The Department of Agriculture described the interventions already in place, and noted that an awareness campaign on land rights had been launched. Farm dwellers were a focus area and land acquisition models had been developed. The legislation was due to be amended.

Members expressed concern that there seemed to be a stand-off between unions and farmers, whereas there was a need for all to work together. There appeared to be lack of delivery under the legislation, particularly in regard to providing legal representation. There were human rights involved and implementation was vital.

Meeting report

Farm Evictions: Briefing by Nkuzi Development Association
Mr Vasco Mabunda, Project Officer, Nkuzi Development Association, translated a Sepedi- speaking farm worker’s testimony on injustices occurring on certain farms in the Limpopo Province.

The aggrieved farm worker noted the following conditions on the farms: No access to water, the issue of wages not being paid in full and deductions for electricity and water from the workers’ wages without the provision of such services. Farmers often refused firewood to the farm workers and dwellers.

Apparently certain farmers were keener to use foreigners to work on the farms as they did not feel obliged to follow the rules of paying the minimum wage. This was tending to cripple the locals economically.

He stated that that there were several incidents where farm workers or dwellers were deliberately run over by commercial farming vehicles and that one such worker was recently killed in such an incident. Police and government officials were reluctant to respond to complaints when these crimes occurred. The worker claimed that in fact nothing was done if matters were reported to the police and that the police often went out of their way to heed farmers’ complaints as opposed to those of the dwellers.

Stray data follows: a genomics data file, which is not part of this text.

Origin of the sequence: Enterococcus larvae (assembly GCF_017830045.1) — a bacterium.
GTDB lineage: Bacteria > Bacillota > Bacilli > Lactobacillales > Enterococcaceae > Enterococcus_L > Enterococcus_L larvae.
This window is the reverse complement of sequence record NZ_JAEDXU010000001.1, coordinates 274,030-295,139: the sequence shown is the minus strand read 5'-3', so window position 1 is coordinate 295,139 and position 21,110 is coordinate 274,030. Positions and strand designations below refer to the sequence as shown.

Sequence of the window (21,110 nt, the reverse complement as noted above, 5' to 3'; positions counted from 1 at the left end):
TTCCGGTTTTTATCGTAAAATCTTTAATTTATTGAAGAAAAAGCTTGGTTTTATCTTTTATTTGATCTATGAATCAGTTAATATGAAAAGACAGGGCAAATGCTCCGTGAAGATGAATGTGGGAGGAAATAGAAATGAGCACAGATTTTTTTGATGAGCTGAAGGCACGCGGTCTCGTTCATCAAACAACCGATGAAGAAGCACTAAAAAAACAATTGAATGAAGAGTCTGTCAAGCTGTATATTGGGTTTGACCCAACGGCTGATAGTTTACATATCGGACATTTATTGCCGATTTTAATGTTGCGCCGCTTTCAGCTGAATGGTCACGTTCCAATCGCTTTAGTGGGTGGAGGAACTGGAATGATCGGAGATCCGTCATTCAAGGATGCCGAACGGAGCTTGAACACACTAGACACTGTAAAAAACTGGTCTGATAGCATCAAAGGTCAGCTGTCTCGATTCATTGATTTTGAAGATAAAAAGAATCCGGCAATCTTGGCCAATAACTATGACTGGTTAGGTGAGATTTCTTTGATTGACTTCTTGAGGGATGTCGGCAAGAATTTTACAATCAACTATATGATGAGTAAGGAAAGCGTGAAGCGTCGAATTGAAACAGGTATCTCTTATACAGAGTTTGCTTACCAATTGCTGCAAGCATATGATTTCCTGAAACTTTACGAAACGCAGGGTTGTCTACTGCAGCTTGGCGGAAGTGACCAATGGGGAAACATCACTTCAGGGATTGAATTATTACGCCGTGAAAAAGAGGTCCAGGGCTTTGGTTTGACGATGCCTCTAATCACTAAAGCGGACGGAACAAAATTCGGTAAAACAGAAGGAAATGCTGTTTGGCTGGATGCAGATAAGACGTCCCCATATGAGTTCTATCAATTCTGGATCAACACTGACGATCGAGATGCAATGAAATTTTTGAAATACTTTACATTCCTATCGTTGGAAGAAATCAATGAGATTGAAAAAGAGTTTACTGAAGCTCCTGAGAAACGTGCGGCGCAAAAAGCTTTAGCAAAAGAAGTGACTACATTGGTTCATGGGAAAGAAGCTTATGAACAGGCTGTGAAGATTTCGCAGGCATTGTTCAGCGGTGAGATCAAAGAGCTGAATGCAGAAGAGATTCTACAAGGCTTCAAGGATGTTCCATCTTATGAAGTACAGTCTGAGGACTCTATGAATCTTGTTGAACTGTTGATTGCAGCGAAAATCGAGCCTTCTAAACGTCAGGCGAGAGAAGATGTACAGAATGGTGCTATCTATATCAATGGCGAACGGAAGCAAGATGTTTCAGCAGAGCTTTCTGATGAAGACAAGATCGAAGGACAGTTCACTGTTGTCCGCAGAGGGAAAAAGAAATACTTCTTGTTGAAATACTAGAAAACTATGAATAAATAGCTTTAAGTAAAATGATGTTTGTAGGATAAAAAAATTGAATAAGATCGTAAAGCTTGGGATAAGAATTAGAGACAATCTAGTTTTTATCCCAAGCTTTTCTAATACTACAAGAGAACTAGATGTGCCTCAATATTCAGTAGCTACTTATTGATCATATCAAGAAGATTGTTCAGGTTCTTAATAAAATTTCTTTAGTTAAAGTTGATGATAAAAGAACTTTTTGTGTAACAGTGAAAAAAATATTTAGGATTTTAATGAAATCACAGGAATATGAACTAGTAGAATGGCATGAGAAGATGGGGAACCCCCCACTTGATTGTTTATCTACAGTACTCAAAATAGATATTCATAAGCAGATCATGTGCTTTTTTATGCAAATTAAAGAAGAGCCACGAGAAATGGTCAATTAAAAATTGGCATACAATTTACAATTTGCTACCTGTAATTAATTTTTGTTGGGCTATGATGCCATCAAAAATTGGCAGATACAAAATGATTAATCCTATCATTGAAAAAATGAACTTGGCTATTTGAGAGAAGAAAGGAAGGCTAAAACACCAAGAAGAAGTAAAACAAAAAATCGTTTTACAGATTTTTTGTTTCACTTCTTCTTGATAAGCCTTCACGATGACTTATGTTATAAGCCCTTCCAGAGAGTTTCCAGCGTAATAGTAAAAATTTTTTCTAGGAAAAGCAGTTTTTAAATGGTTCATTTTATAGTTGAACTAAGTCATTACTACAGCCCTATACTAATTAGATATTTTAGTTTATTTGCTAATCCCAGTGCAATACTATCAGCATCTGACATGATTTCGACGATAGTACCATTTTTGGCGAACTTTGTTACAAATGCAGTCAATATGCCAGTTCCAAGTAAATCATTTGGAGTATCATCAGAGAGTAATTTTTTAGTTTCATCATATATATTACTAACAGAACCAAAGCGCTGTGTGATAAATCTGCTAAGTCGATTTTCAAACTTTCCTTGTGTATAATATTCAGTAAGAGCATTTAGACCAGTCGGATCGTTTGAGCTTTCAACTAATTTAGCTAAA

The farm worker made a request for the acquisition of land for the plighted farm workers so that they could produce their own food, as farmers were not producing food, just dangerous animals.
He further requested assistance from political leaders with regard to illegal farm evictions. He said that the police were assisting farmers with illegal farm evictions.

The worker said that the MEC  for the Province was often called to the farms to bear witness to the living conditions and illegal farm evictions, but that she never took the time to visit the farms and that the only time she was seen was during election times.

Mr Mabunda then translated the testimony of Ms Dorcus Letswalo of Polokwane. Ms Letswalo and her spouse had been illegally evicted from Rietkop farm in June 2007.  The matter was referred to the Commission for Conciliation, Mediation and Arbitration (CCMA). The couple had worked on the farm in excess of twenty years, yet they were conferred only R600 by the CCMA. Mr Mabunda added that this was not enough to feed an American cow for two weeks.